Hawaiian Traditions and Customs

Anyone who has visited Hawaii knows that the islands are rich in unique traditions and customs. First populated by Polynesians in 400 CE who traveled more than 2,000 miles from Polynesia by boat, Hawaii is a wonderful, sought-after, and vacation-oriented state (America’s 50th!).

Photo: dancers at the Old Lahaina Luau, Maui, Hawaii
Photo: dancers at the Old Lahaina Luau, Maui, Hawaii. Credit: Luke H. Gordon; Wikimedia Commons.

The Polynesian migrants cultivated a distinct society completely isolated from the rest of the world. However, the islands were discovered in the late 18th century by an English explorer named Captain James Cook. Since that time, Hawaiian traditions and cultural practices have captivated all who have visited, creating one of the most attractive tourist destinations in the world.

Whether you are Hawaiian yourself, are planning a visit to the islands, or are just interested in learning more about their history, we’ll cover the basics with this quick guide to Hawaii traditions and customs!

Hawaiian Greetings and Etiquette

One of the most distinctive Hawaiian traditions is the famous Honi Ihu greeting. While it is common to see Hawaiians greet one another with a hug and kiss on the cheek, the traditional Hawaiian greeting involves touching noses, regardless of gender.

The root of this tradition lies in the exchange of a breath, which has a deep spiritual significance to the Hawaiian people. Additionally, touching noses allows each person to get a scent of the other, exemplifying a close relationship and comfort. If you plan on greeting a Hawaiian through Honi Ihu, it would be wise to keep yourself in a reputable state of cleanliness.

As most people know, Aloha is a common greeting on the islands. The word is used both when greeting a person and when parting ways, so feel free to use it for both Hello and Goodbye.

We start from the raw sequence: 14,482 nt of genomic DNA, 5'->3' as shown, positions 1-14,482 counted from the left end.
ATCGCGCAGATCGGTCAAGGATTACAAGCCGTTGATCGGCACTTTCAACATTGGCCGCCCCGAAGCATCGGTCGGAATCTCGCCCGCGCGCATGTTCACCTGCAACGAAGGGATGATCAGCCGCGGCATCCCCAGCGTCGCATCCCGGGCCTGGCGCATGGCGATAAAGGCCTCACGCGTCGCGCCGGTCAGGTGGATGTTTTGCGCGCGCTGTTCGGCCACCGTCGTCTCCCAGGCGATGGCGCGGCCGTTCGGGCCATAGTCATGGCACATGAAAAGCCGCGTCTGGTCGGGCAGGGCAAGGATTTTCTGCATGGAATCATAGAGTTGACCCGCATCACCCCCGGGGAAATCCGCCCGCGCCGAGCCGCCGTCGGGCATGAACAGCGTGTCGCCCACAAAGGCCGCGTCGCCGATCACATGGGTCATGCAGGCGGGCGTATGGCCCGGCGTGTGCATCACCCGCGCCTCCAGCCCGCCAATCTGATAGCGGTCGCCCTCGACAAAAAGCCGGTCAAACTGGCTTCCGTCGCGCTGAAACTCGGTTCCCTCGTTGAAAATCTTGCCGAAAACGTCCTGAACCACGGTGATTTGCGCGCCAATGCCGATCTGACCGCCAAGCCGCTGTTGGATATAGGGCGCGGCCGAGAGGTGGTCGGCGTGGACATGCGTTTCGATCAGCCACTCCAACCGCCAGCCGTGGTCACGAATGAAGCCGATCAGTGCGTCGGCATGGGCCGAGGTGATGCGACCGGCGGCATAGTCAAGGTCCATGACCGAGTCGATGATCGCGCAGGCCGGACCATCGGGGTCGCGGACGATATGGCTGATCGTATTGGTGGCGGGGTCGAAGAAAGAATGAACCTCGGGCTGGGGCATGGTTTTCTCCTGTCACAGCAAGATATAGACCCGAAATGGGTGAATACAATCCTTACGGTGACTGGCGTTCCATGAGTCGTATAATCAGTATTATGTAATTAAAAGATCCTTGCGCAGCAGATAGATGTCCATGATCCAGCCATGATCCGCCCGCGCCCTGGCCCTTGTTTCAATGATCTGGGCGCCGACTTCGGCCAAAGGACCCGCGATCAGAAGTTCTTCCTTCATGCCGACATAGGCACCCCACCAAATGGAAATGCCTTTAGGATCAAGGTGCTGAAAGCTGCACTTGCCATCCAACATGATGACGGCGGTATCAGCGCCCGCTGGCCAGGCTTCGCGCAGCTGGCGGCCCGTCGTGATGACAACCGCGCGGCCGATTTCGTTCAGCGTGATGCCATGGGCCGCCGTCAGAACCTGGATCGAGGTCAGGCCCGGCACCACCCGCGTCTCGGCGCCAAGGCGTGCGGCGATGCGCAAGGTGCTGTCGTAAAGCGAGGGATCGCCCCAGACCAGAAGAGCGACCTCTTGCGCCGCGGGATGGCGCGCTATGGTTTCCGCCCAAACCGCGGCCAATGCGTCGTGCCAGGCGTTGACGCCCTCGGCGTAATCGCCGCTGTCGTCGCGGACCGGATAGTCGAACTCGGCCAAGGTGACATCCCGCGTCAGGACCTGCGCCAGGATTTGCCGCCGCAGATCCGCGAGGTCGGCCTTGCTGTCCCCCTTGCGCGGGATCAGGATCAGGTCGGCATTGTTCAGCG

Hawaiian cultural practices also retain some important etiquette worth noting:

  • Always take off your shoes when entering the house of a Hawaiian. This will symbolize respect for the owner of the property.
  • Avoid honking your car horn on the islands unless you mean it in a friendly way. Honking is considered rude by local people and used sparingly.

The Values of the Islands

Over the years, Hawaiians have developed their own cultural values that are distinct from many other parts of the world.

The term Malama Aina signifies caring for the land. It is a tradition for the Hawaiian people to feel especially connected to their islands, as they provided the people with all the sustenance they needed for more than a millennia. Malama Aina is an extremely important value for every Hawaiian, so be sure to respect this tradition.

Hawaiians also value humility above all other values. People are generally not respected for their financial worth or social status, but more for their modesty and treatment of others. Living a beautiful life of luxury may be the goal in many parts of the world, but isn’t necessarily respected or appreciated in Hawaii.

The word ‘Ohana means family in the Hawaiian language. When the Hawaiian people use this word, they are not simply referring to blood relatives, but close friends as well. Community is an extremely important part of Hawaiian culture, so if you are lucky enough to be referred to as ‘Ohana, you are definitely on the path toward integrating into the culture.

Dress in Hawaii